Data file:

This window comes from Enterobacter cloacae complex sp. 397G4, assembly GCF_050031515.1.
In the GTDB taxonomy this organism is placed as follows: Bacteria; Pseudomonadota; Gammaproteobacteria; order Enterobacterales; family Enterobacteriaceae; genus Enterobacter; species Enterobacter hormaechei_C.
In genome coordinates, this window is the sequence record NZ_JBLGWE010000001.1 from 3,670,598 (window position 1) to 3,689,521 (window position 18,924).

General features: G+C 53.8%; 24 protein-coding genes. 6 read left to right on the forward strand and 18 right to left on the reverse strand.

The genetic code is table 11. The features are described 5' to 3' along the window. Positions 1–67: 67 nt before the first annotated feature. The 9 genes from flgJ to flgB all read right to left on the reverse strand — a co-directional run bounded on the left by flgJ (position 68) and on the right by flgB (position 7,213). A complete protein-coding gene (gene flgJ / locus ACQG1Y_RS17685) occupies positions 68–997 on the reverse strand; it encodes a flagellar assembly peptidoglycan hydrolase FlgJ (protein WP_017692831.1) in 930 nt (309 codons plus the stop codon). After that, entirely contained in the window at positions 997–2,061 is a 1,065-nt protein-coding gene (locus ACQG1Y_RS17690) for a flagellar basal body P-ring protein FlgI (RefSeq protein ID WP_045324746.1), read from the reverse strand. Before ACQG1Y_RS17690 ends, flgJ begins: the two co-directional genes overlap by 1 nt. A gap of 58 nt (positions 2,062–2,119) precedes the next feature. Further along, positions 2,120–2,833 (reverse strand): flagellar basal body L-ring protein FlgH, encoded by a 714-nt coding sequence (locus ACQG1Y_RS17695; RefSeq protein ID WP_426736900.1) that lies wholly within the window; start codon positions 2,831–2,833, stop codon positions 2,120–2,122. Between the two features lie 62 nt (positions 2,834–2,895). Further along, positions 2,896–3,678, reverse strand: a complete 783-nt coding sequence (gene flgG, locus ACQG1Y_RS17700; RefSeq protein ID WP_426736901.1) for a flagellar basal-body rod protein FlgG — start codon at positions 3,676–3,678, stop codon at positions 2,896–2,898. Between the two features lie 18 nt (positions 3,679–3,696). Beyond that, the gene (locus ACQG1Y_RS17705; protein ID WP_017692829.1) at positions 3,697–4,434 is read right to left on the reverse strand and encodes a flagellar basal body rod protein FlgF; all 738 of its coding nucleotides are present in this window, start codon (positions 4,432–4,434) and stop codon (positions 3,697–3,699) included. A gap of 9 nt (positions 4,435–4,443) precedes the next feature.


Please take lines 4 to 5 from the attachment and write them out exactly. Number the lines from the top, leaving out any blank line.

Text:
General features: G+C 53.8%; 24 protein-coding genes. 6 read left to right on the forward strand and 18 right to left on the reverse strand.

The genetic code is table 11. The features are described 5' to 3' along the window. Positions 1–67: 67 nt before the first annotated feature. The 9 genes from flgJ to flgB all read right to left on the reverse strand — a co-directional run bounded on the left by flgJ (position 68) and on the right by flgB (position 7,213). A complete protein-coding gene (gene flgJ / locus ACQG1Y_RS17685) occupies positions 68–997 on the reverse strand; it encodes a flagellar assembly peptidoglycan hydrolase FlgJ (protein WP_017692831.1) in 930 nt (309 codons plus the stop codon). After that, entirely contained in the window at positions 997–2,061 is a 1,065-nt protein-coding gene (locus ACQG1Y_RS17690) for a flagellar basal body P-ring protein FlgI (RefSeq protein ID WP_045324746.1), read from the reverse strand. Before ACQG1Y_RS17690 ends, flgJ begins: the two co-directional genes overlap by 1 nt. A gap of 58 nt (positions 2,062–2,119) precedes the next feature. Further along, positions 2,120–2,833 (reverse strand): flagellar basal body L-ring protein FlgH, encoded by a 714-nt coding sequence (locus ACQG1Y_RS17695; RefSeq protein ID WP_426736900.1) that lies wholly within the window; start codon positions 2,831–2,833, stop codon positions 2,120–2,122. Between the two features lie 62 nt (positions 2,834–2,895). Further along, positions 2,896–3,678, reverse strand: a complete 783-nt coding sequence (gene flgG, locus ACQG1Y_RS17700; RefSeq protein ID WP_426736901.1) for a flagellar basal-body rod protein FlgG — start codon at positions 3,676–3,678, stop codon at positions 2,896–2,898. Between the two features lie 18 nt (positions 3,679–3,696). Beyond that, the gene (locus ACQG1Y_RS17705; protein ID WP_017692829.1) at positions 3,697–4,434 is read right to left on the reverse strand and encodes a flagellar basal body rod protein FlgF; all 738 of its coding nucleotides are present in this window, start codon (positions 4,432–4,434) and stop codon (positions 3,697–3,699) included. A gap of 9 nt (positions 4,435–4,443) precedes the next feature.